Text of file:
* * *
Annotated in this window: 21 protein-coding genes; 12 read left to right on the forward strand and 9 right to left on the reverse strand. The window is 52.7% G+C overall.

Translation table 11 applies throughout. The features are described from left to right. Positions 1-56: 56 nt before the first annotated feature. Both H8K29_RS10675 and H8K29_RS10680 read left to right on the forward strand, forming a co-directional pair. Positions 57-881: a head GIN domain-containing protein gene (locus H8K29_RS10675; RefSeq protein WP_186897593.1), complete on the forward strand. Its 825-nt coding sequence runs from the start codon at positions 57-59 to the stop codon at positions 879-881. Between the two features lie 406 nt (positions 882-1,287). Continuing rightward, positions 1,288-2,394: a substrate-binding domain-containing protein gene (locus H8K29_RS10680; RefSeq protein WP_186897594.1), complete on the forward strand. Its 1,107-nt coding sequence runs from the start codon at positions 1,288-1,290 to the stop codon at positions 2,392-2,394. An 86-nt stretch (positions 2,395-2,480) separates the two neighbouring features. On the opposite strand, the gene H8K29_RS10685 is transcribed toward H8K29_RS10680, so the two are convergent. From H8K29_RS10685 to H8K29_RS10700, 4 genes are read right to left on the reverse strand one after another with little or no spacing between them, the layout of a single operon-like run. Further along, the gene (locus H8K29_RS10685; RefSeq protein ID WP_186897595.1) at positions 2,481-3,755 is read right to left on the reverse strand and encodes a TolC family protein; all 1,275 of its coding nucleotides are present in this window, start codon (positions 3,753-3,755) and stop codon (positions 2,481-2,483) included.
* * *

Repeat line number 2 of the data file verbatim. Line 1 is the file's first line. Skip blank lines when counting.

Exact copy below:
Translation table 11 applies throughout. The features are described from left to right. Positions 1-56: 56 nt before the first annotated feature. Both H8K29_RS10675 and H8K29_RS10680 read left to right on the forward strand, forming a co-directional pair. Positions 57-881: a head GIN domain-containing protein gene (locus H8K29_RS10675; RefSeq protein WP_186897593.1), complete on the forward strand. Its 825-nt coding sequence runs from the start codon at positions 57-59 to the stop codon at positions 879-881. Between the two features lie 406 nt (positions 882-1,287). Continuing rightward, positions 1,288-2,394: a substrate-binding domain-containing protein gene (locus H8K29_RS10680; RefSeq protein WP_186897594.1), complete on the forward strand. Its 1,107-nt coding sequence runs from the start codon at positions 1,288-1,290 to the stop codon at positions 2,392-2,394. An 86-nt stretch (positions 2,395-2,480) separates the two neighbouring features. On the opposite strand, the gene H8K29_RS10685 is transcribed toward H8K29_RS10680, so the two are convergent. From H8K29_RS10685 to H8K29_RS10700, 4 genes are read right to left on the reverse strand one after another with little or no spacing between them, the layout of a single operon-like run. Further along, the gene (locus H8K29_RS10685; RefSeq protein ID WP_186897595.1) at positions 2,481-3,755 is read right to left on the reverse strand and encodes a TolC family protein; all 1,275 of its coding nucleotides are present in this window, start codon (positions 3,753-3,755) and stop codon (positions 2,481-2,483) included.